A vocal supporter of educational standards, shesuggested that standards imposed "from outside" are doomed to failure."Standards must awaken a sense of urgency in each child," she said."They cannot be seen as a matter of compliance."

Published Tuesday, Jan. 1, 2002

Panel Discusses Strategies for Saving NYC Schools

A panel of six Teachers College faculty members and advocates forpublic education discussed the future of New York City's public schoolsat the Columbia Club on March 14. The event, titled, "Can UrbanEducation Be Saved?" was organized by the Metro New York City AlumniClub, a chapter of the TC Alumni Association.
Followingwelcoming remarks from Joseph Brosnan, Vice President for Developmentand External Affairs, moderator Celeste Ford, the WABC-TV educationreporter, introduced the speakers. They included Henry M. Levin, theWilliam Heard Kilpatrick Professor of Economics and Education at TC andDirector of the National Center for the Study of Privatization inEducation; Maxine Greene, William F. Russell Professor of theFoundations of Education (Emerita); Eugene M. Lang, business leader,philanthropist and founder of the Eugene M. Lang Foundation; MichaelRebell, Adjunct Professor of Law and Education at TC and ExecutiveDirector and Counsel for The Campaign for Fiscal Equity; Thomas Sobol,Christian A. Johnson Professor of Outstanding Educational Practice; andHenry J. Stern, former New York City Parks and Recreation Commissionerand Founder of NYCivic.
"To the question, 'Can urban educationbe saved?', my answer is yes, yes, yes," said Levin, who is best knownas a specialist in the economics of education and human resources. "Butto accomplish that, we need smaller schools and smaller classes," hesaid. "Good education is possible only when children are fully engagedand that is most likely to happen in small, caring environments, wherepeople know them."
Educators must also banish the concept ofremediation from their thinking, he said. "Remediation implies that ourchildren are defective and in need of repair," Levin said. We need, hesaid, "to enrich their educational experiences and deepen thechallenges we offer them." At the same time, teachers need to berecruited more selectively and paid higher salaries. "And we need todevote more resources to mentoring and professional development," hesaid.
Lang recalled being "impulsively carried away" whiledelivering a commencement address at a New York City junior high schoolin 1981 when he promised the young graduates that he would pay fortheir college education. His spontaneous pledge gave rise to the I Havea Dream program, providing the assurance of a college education andcaring, year-round intervention for 15,000 children in 70 cities.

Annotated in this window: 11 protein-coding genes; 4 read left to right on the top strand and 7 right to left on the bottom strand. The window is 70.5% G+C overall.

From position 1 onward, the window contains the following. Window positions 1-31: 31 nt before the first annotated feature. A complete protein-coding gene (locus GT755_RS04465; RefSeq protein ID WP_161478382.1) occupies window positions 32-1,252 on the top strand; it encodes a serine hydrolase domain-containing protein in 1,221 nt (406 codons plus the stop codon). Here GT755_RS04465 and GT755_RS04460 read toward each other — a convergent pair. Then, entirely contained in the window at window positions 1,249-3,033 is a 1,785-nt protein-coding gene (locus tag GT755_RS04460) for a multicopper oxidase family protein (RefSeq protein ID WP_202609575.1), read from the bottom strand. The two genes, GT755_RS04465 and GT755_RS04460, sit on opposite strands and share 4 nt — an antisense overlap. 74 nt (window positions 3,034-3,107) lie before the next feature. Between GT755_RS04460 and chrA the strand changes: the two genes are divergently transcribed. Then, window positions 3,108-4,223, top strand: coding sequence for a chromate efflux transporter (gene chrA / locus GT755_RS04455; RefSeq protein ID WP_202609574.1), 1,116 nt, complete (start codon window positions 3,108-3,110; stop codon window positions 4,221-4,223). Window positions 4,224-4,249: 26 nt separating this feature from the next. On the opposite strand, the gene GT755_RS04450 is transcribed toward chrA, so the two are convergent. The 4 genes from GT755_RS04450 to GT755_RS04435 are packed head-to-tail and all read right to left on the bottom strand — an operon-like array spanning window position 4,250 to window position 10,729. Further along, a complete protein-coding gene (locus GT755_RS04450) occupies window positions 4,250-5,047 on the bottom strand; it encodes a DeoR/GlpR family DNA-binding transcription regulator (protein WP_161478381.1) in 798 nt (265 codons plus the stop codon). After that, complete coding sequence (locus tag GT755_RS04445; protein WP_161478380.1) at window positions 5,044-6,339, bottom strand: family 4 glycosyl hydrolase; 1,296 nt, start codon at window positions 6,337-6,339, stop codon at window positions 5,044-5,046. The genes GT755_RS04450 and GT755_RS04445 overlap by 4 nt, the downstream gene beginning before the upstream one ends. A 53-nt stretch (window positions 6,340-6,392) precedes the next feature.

"Mythoughts about education are anchored in three fundamental conditions,"added Lang, who retired from a highly successful business career in1997 to devote his full efforts to philanthropy. "First, that everychild has the birthright to a quality education. Second, thatsatisfying that entitlement is this country's top priority. And third,that our public education system has the primary responsibility toachieve that priority." There are no quick fixes, he said. "Whateverwell-intended solutions we come up with, they will have only a marginalimpact unless they are joined with delivery systems based on reality."
Recountinga landmark lawsuit in which he challenged New York State's fundingformula for public education, Rebell noted that "New York City educates74 percent of the state's poverty-level children but receives $1,200less per student that the state average." As a result, New York Citypublic school students "have never had a chance to show what they coulddo if the city were given adequate resources and the obstacles wereremoved from their path," he said. "The funding gap means that we havethe most unqualified teacher corps in the state. Many teachers areuncertified. Class sizes are, on average, 25 percent bigger than theyare in the rest of the state. School buildings are old and indisrepair."
In its defense, the state argued that the cityschool system was mired in waste and inefficiency and that "throwingmoney at the problem wouldn't solve anything," Rebell recalled. "Butthe state failed to show any real examples of significant waste-or tosuccessfully rebut the charge that money isn't the answer. Money doesmatter; it's an important starting point."
Sobol suggestedseveral approaches to rescuing the city school system from what hedescribed as its "vast middle ground of stagnant mediocrity." A firststep, he said, is to realize the school system is too big to controlcentrally. "I think it's important to retain central authority. But weneed to create smaller operating units, to provide local communitieswith autonomy within guidelines."
Sobol also exhortededucators to place a higher priority on diversity. He also decried the"immorality and stupidity of telling children what they need to know tofunction in society and holding them responsible to get thatknowledge-and depriving them of adequate resources."
Sternintroduced himself as "a product of the New York City public schoolsystem." Noting that when he was a student, "things were pretty good.But between my graduation from Bronx High School of Science in theearly 1950s and Ocean Hill-Brownsville in 1968, something happened. Theperception has been that we've gone from a working system to one that'sdysfunctional." The fate of the school system, he said, "will bedetermined not by politicians, but by the courts-just as they determineother aspects of public policy." Meanwhile, the empowerment of "sixseparate appointing authorities" on the Board of Education "is aformula for chaos," he said. "I definitely support mayoral control ofthe board."
Speaking as a philosopher, Greene said, "I am moreinterested in questions than answers, more interested in possibilitythan prediction." She expressed the view that "alternative schools, newvision schools and charter schools must all be included in a larger,richer version of public education." Whatever future is envisioned, shesaid, "We must expand the notion of public education to be moreinclusive, while still maintaining our commitment to the democraticideal."
A vocal supporter of educational standards, shesuggested that standards imposed "from outside" are doomed to failure."Standards must awaken a sense of urgency in each child," she said."They cannot be seen as a matter of compliance."